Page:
We meet here on day three of what is one set to be of the closest and most important general election campaigns we ever have faced. At the heart of this election is a big choice. And it is important we debate the choice we face, and start doing so now rather than wait until after polling day.
Nicola Sturgeon was absolutely right in her lecture in London a few weeks ago to demand that we are open about what the different economic and fiscal approaches of the different parties actually mean – I agree. That is, of course, why we have said we want the independent Office for Budget Responsibility to be allowed to audit the manifesto commitments of all the main political parties.
And in that spirit, I want to set out today why we believe both the Tory approach and the SNP approaches to fiscal policy and austerity would be bad for Scotland and the UK.
Labour Hame is delighted to reveal today that after months of discussions and negotiations, the long-planned merger between this site and the popular pro-independence blog Wings Over Scotland has been agreed.
Loyal readers of both sites have been clamouring for such a link up for a long time, citing the clear synergies between the two sites and the opportunities that a merger will bring. Advertisers have also been keen to exploit the opportunities that a combined Wings/Hame readership offers.
Labour Hame’s editor Duncan Hothersall says Scottish Labour can lift its head and kick off the election campaign with optimism and pride.
At the stroke of midnight this morning the 55th Parliament of the United Kingdom was dissolved under the terms of the Fixed-Term Parliaments Act 2011. There are no longer any MPs, only candidates for election. The “short campaign” has begun.
It’s no secret that Scottish Labour finds itself in the toughest UK election fight it has known for many decades. The polls are unyielding, the pressure is relentless. There is a serious risk that, despite the vast majority of Scots being united in their desire to kick the Tories out, we may just end up letting them back in.
So let me this morning offer an optimistic note to spur us on. Here are ten reasons why we should redouble our efforts to bring home a brilliant Scottish Labour result in May: Continue reading
Labour’s three seats challenge – think three peaks but for target seats – is coming in a uniquely Scottish form to help beat back the SNP.
Next week, #Lab7Scots will visit Glasgow Central; West Dunbartonshire; Cumbernauld, Kilsyth and Kirkintilloch; Airdrie and Shotts; Edinburgh South; Edinburgh East and Glenrothes, all in just two days!
Scottish Labour Deputy Leader Kezia Dugdale MSP has today taken the exceptional step of writing to the First Minister to ask her to correct what appears to have been a direct misleading of Parliament.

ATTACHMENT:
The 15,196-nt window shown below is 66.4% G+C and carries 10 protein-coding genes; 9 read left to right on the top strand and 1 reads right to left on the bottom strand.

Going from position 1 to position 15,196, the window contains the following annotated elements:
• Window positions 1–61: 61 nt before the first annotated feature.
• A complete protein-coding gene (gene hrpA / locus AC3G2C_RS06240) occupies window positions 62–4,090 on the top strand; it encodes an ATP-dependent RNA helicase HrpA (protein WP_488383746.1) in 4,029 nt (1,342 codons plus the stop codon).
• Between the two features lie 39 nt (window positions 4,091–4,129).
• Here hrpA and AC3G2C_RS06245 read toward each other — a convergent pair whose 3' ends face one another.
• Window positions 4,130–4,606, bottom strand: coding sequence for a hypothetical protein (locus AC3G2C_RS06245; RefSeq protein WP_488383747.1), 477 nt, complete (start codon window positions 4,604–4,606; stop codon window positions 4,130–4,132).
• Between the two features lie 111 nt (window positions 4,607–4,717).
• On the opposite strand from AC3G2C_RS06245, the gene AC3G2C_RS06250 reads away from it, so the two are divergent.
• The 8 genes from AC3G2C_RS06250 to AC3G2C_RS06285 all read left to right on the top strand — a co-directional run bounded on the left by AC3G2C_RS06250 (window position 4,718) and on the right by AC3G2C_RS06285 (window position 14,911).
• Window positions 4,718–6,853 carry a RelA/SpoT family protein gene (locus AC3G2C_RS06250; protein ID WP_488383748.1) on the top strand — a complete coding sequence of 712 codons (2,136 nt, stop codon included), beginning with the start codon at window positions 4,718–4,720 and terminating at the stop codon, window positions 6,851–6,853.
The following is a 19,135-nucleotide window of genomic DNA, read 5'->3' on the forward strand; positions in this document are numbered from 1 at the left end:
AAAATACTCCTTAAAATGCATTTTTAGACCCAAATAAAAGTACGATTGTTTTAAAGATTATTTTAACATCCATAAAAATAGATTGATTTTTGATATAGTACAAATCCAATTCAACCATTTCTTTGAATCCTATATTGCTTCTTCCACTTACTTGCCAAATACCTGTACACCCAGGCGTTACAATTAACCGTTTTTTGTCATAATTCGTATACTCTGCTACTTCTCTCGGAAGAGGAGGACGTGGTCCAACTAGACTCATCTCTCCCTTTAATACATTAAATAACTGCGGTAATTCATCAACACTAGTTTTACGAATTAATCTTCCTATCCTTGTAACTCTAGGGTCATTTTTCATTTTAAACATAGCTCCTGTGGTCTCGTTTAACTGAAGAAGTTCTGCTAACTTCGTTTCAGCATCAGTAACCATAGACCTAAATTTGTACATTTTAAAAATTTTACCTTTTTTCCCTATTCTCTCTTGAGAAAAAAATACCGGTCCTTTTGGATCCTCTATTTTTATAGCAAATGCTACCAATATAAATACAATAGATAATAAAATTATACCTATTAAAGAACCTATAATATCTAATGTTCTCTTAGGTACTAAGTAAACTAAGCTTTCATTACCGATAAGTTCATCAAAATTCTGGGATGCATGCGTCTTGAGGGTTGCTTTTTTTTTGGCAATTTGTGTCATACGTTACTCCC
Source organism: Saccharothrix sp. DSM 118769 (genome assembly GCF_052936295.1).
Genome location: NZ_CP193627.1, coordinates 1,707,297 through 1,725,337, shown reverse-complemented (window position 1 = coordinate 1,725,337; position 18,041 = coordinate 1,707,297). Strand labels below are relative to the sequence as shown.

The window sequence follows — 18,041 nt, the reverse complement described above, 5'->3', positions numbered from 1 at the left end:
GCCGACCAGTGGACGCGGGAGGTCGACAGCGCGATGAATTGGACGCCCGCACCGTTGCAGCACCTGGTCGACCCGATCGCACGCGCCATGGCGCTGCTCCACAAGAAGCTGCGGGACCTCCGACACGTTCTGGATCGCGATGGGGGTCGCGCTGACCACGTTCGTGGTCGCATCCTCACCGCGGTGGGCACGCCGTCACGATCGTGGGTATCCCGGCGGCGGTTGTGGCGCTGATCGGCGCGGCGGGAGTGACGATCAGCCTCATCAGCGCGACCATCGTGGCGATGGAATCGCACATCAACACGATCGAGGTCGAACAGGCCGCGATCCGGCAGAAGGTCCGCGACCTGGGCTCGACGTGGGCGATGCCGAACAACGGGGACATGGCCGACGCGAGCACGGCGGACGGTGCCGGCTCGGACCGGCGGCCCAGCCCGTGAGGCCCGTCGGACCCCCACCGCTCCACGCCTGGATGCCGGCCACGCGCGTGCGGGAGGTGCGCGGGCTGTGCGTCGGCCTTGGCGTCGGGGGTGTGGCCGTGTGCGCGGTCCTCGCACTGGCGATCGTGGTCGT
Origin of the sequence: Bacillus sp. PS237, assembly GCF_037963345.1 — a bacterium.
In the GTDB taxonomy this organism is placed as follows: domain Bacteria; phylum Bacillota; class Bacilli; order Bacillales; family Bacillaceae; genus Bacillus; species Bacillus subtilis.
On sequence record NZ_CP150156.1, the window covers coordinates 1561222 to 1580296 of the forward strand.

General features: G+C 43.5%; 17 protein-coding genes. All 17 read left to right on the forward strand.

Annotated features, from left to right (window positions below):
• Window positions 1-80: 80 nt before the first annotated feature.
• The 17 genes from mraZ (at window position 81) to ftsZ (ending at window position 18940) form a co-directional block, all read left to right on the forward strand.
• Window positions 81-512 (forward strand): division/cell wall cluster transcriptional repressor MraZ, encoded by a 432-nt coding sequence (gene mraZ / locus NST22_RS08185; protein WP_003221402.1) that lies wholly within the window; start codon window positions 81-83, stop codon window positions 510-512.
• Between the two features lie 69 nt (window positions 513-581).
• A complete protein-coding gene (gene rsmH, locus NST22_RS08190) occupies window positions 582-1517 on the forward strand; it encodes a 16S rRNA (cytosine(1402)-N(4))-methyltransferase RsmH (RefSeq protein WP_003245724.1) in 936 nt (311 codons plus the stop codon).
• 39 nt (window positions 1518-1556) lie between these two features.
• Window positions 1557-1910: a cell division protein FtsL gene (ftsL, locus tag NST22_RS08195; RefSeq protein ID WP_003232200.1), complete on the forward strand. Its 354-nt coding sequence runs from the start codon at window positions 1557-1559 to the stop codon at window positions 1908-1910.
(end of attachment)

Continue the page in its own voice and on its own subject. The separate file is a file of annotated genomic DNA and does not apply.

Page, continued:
Dear First Minister,
Today at First Minister’s Questions I offered the opportunity to set the record straight on the figures behind the Scottish Government’s economic plan for full fiscal autonomy within the UK.
In particular, I put it to you that your Government’s analysis of what it would mean to lose the money we get from Barnett, still included the benefits of Barnett.
Labour’s UK leader Ed Miliband spoke in Clydebank this morning and set out why a Labour government redistributing wealth across the UK is the only route out of Tory austerity.
It is great to be here in Clydebank, home of the shipbuilding industry that made Scotland strong, and home of the people who built our movement. And it is great to be here with Gemma Doyle and of course our brilliant and tireless Scottish Leader Jim Murphy.
We are just six and a half weeks from the general election. It is going to be one of the hardest fought election campaigns any of us have ever seen. But we are up for this fight.
Not a fight for ourselves but a fight for the people of Scotland. A fight for the values we believe in. A fight to change Scotland with a Labour government. And a fight to get rid of a rotten, unfair, discredited, Tory government.
“Can you please speak for five minutes about yourself and your party.”
It is an interesting transition a parliamentary candidate makes from spending their time talking to party members at hustings about their personal beliefs, to speaking to members of the public at hustings about their party’s beliefs.
The first question the chair of the hustings asks is, “Can you please each speak for five minutes about yourself and your respective parties?”
My question is, in 2015, post-referendum Scotland, how should a Scottish Labour candidate answer?